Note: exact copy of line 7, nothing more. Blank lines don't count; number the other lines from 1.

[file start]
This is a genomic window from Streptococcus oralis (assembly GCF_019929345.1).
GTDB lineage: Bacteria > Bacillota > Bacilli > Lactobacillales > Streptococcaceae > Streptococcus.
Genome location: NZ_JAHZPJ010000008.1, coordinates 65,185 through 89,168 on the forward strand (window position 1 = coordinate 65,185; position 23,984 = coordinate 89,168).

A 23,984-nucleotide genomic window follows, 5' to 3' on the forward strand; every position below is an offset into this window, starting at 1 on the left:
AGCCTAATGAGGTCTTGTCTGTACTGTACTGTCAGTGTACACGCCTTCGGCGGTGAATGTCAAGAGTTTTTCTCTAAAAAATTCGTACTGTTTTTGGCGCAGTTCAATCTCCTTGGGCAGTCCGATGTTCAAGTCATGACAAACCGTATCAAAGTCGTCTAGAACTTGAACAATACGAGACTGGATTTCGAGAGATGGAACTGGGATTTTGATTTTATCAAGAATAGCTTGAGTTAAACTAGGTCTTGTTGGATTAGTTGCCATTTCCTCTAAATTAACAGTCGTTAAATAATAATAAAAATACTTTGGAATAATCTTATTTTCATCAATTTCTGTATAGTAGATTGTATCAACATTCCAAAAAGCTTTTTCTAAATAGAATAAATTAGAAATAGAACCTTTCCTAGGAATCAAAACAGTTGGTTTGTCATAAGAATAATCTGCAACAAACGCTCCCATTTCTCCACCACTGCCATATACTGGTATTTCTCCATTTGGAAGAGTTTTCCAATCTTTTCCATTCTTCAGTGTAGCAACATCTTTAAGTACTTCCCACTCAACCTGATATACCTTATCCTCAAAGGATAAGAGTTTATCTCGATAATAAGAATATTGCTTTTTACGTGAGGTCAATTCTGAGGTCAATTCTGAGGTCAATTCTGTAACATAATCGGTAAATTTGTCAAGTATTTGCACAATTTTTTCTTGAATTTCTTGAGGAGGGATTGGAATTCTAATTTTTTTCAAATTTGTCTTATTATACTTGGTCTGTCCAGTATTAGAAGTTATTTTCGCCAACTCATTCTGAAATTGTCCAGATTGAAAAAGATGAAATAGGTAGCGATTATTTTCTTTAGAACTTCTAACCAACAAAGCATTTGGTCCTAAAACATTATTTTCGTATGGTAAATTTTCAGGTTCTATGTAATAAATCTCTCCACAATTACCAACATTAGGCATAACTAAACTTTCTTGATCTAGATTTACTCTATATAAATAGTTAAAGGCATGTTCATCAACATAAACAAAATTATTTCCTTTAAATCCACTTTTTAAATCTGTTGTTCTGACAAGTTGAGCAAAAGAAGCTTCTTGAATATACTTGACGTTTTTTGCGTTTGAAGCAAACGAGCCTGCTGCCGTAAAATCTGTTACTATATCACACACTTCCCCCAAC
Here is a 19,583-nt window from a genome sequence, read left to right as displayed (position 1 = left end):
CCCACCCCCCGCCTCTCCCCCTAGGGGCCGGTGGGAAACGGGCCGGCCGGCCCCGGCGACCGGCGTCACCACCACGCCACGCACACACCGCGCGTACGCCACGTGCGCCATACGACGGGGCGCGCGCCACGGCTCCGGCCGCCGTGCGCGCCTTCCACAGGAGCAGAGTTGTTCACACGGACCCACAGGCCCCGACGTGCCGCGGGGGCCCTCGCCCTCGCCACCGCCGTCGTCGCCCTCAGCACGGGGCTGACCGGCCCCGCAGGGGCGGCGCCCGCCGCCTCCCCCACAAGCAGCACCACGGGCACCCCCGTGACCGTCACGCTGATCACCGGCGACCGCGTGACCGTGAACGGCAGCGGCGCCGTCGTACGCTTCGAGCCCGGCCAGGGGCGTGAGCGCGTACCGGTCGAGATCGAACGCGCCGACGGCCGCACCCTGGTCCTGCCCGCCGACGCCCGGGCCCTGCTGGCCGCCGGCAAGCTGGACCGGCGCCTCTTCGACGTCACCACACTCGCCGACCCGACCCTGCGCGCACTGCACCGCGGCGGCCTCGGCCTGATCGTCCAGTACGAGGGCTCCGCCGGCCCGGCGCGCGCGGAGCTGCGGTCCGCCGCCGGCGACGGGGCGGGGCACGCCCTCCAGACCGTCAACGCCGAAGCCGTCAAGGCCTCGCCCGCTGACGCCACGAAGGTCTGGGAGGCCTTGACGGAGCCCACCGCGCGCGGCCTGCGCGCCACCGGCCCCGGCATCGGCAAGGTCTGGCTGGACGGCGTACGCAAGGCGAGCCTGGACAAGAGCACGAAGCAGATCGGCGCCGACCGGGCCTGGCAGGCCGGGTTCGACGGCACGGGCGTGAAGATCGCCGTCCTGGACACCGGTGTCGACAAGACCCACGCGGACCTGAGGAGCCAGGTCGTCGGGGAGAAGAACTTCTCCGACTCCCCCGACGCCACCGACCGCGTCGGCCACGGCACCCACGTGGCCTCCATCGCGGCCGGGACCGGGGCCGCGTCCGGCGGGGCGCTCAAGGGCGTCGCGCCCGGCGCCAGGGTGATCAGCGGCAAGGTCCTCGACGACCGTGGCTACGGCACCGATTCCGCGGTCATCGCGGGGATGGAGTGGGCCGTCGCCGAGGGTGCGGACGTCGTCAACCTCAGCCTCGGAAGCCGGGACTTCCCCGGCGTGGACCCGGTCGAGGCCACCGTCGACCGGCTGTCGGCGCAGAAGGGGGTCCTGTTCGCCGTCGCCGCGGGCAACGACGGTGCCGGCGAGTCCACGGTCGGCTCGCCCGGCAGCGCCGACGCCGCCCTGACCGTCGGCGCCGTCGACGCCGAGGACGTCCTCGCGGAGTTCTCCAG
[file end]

CCCACCCCCCGCCTCTCCCCCTAGGGGCCGGTGGGAAACGGGCCGGCCGGCCCCGGCGACCGGCGTCACCACCACGCCACGCACACACCGCGCGTACGCCACGTGCGCCATACGACGGGGCGCGCGCCACGGCTCCGGCCGCCGTGCGCGCCTTCCACAGGAGCAGAGTTGTTCACACGGACCCACAGGCCCCGACGTGCCGCGGGGGCCCTCGCCCTCGCCACCGCCGTCGTCGCCCTCAGCACGGGGCTGACCGGCCCCGCAGGGGCGGCGCCCGCCGCCTCCCCCACAAGCAGCACCACGGGCACCCCCGTGACCGTCACGCTGATCACCGGCGACCGCGTGACCGTGAACGGCAGCGGCGCCGTCGTACGCTTCGAGCCCGGCCAGGGGCGTGAGCGCGTACCGGTCGAGATCGAACGCGCCGACGGCCGCACCCTGGTCCTGCCCGCCGACGCCCGGGCCCTGCTGGCCGCCGGCAAGCTGGACCGGCGCCTCTTCGACGTCACCACACTCGCCGACCCGACCCTGCGCGCACTGCACCGCGGCGGCCTCGGCCTGATCGTCCAGTACGAGGGCTCCGCCGGCCCGGCGCGCGCGGAGCTGCGGTCCGCCGCCGGCGACGGGGCGGGGCACGCCCTCCAGACCGTCAACGCCGAAGCCGTCAAGGCCTCGCCCGCTGACGCCACGAAGGTCTGGGAGGCCTTGACGGAGCCCACCGCGCGCGGCCTGCGCGCCACCGGCCCCGGCATCGGCAAGGTCTGGCTGGACGGCGTACGCAAGGCGAGCCTGGACAAGAGCACGAAGCAGATCGGCGCCGACCGGGCCTGGCAGGCCGGGTTCGACGGCACGGGCGTGAAGATCGCCGTCCTGGACACCGGTGTCGACAAGACCCACGCGGACCTGAGGAGCCAGGTCGTCGGGGAGAAGAACTTCTCCGACTCCCCCGACGCCACCGACCGCGTCGGCCACGGCACCCACGTGGCCTCCATCGCGGCCGGGACCGGGGCCGCGTCCGGCGGGGCGCTCAAGGGCGTCGCGCCCGGCGCCAGGGTGATCAGCGGCAAGGTCCTCGACGACCGTGGCTACGGCACCGATTCCGCGGTCATCGCGGGGATGGAGTGGGCCGTCGCCGAGGGTGCGGACGTCGTCAACCTCAGCCTCGGAAGCCGGGACTTCCCCGGCGTGGACCCGGTCGAGGCCACCGTCGACCGGCTGTCGGCGCAGAAGGGGGTCCTGTTCGCCGTCGCCGCGGGCAACGACGGTGCCGGCGAGTCCACGGTCGGCTCGCCCGGCAGCGCCGACGCCGCCCTGACCGTCGGCGCCGTCGACGCCGAGGACGTCCTCGCGGAGTTCTCCAG